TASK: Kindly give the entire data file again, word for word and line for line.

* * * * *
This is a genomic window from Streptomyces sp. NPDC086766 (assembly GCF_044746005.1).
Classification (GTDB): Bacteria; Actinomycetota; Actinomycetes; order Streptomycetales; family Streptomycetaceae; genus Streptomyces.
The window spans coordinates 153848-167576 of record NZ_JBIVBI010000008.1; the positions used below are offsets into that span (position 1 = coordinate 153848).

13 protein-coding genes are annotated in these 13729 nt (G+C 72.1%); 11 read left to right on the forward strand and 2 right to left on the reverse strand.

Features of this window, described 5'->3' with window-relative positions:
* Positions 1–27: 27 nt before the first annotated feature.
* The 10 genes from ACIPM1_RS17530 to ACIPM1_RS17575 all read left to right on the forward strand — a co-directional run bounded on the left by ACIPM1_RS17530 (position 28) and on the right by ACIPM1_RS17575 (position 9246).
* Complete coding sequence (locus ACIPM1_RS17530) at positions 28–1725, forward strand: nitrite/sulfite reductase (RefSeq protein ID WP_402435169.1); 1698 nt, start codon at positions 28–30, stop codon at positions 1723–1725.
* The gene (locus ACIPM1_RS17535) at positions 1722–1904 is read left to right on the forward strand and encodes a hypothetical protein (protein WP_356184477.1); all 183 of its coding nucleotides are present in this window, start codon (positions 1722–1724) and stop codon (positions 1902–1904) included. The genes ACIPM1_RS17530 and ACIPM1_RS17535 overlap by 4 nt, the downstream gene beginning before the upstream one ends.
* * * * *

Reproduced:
This is a genomic window from Streptomyces sp. NPDC086766 (assembly GCF_044746005.1).
Classification (GTDB): Bacteria; Actinomycetota; Actinomycetes; order Streptomycetales; family Streptomycetaceae; genus Streptomyces.
The window spans coordinates 153848-167576 of record NZ_JBIVBI010000008.1; the positions used below are offsets into that span (position 1 = coordinate 153848).

13 protein-coding genes are annotated in these 13729 nt (G+C 72.1%); 11 read left to right on the forward strand and 2 right to left on the reverse strand.

Features of this window, described 5'->3' with window-relative positions:
* Positions 1–27: 27 nt before the first annotated feature.
* The 10 genes from ACIPM1_RS17530 to ACIPM1_RS17575 all read left to right on the forward strand — a co-directional run bounded on the left by ACIPM1_RS17530 (position 28) and on the right by ACIPM1_RS17575 (position 9246).
* Complete coding sequence (locus ACIPM1_RS17530) at positions 28–1725, forward strand: nitrite/sulfite reductase (RefSeq protein ID WP_402435169.1); 1698 nt, start codon at positions 28–30, stop codon at positions 1723–1725.
* The gene (locus ACIPM1_RS17535) at positions 1722–1904 is read left to right on the forward strand and encodes a hypothetical protein (protein WP_356184477.1); all 183 of its coding nucleotides are present in this window, start codon (positions 1722–1724) and stop codon (positions 1902–1904) included. The genes ACIPM1_RS17530 and ACIPM1_RS17535 overlap by 4 nt, the downstream gene beginning before the upstream one ends.